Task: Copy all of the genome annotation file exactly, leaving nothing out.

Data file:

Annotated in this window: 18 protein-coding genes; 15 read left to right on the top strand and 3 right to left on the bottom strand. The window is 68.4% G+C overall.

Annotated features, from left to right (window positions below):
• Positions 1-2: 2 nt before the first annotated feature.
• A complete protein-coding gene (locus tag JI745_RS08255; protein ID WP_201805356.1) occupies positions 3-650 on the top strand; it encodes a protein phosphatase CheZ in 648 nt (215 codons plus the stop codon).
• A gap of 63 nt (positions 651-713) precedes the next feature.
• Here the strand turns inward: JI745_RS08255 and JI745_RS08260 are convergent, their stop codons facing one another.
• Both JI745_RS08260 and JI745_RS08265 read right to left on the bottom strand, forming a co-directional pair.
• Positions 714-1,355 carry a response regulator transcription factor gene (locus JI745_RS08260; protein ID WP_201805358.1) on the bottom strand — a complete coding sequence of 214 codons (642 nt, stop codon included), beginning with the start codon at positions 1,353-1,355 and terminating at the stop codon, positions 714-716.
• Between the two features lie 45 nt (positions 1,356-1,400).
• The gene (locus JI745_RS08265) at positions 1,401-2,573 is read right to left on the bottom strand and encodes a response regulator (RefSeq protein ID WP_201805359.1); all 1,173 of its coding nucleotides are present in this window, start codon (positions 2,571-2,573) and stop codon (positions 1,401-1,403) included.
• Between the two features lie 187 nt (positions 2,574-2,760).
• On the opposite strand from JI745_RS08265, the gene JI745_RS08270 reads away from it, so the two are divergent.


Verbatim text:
Annotated in this window: 18 protein-coding genes; 15 read left to right on the top strand and 3 right to left on the bottom strand. The window is 68.4% G+C overall.

Annotated features, from left to right (window positions below):
• Positions 1-2: 2 nt before the first annotated feature.
• A complete protein-coding gene (locus tag JI745_RS08255; protein ID WP_201805356.1) occupies positions 3-650 on the top strand; it encodes a protein phosphatase CheZ in 648 nt (215 codons plus the stop codon).
• A gap of 63 nt (positions 651-713) precedes the next feature.
• Here the strand turns inward: JI745_RS08255 and JI745_RS08260 are convergent, their stop codons facing one another.
• Both JI745_RS08260 and JI745_RS08265 read right to left on the bottom strand, forming a co-directional pair.
• Positions 714-1,355 carry a response regulator transcription factor gene (locus JI745_RS08260; protein ID WP_201805358.1) on the bottom strand — a complete coding sequence of 214 codons (642 nt, stop codon included), beginning with the start codon at positions 1,353-1,355 and terminating at the stop codon, positions 714-716.
• Between the two features lie 45 nt (positions 1,356-1,400).
• The gene (locus JI745_RS08265) at positions 1,401-2,573 is read right to left on the bottom strand and encodes a response regulator (RefSeq protein ID WP_201805359.1); all 1,173 of its coding nucleotides are present in this window, start codon (positions 2,571-2,573) and stop codon (positions 1,401-1,403) included.
• Between the two features lie 187 nt (positions 2,574-2,760).
• On the opposite strand from JI745_RS08265, the gene JI745_RS08270 reads away from it, so the two are divergent.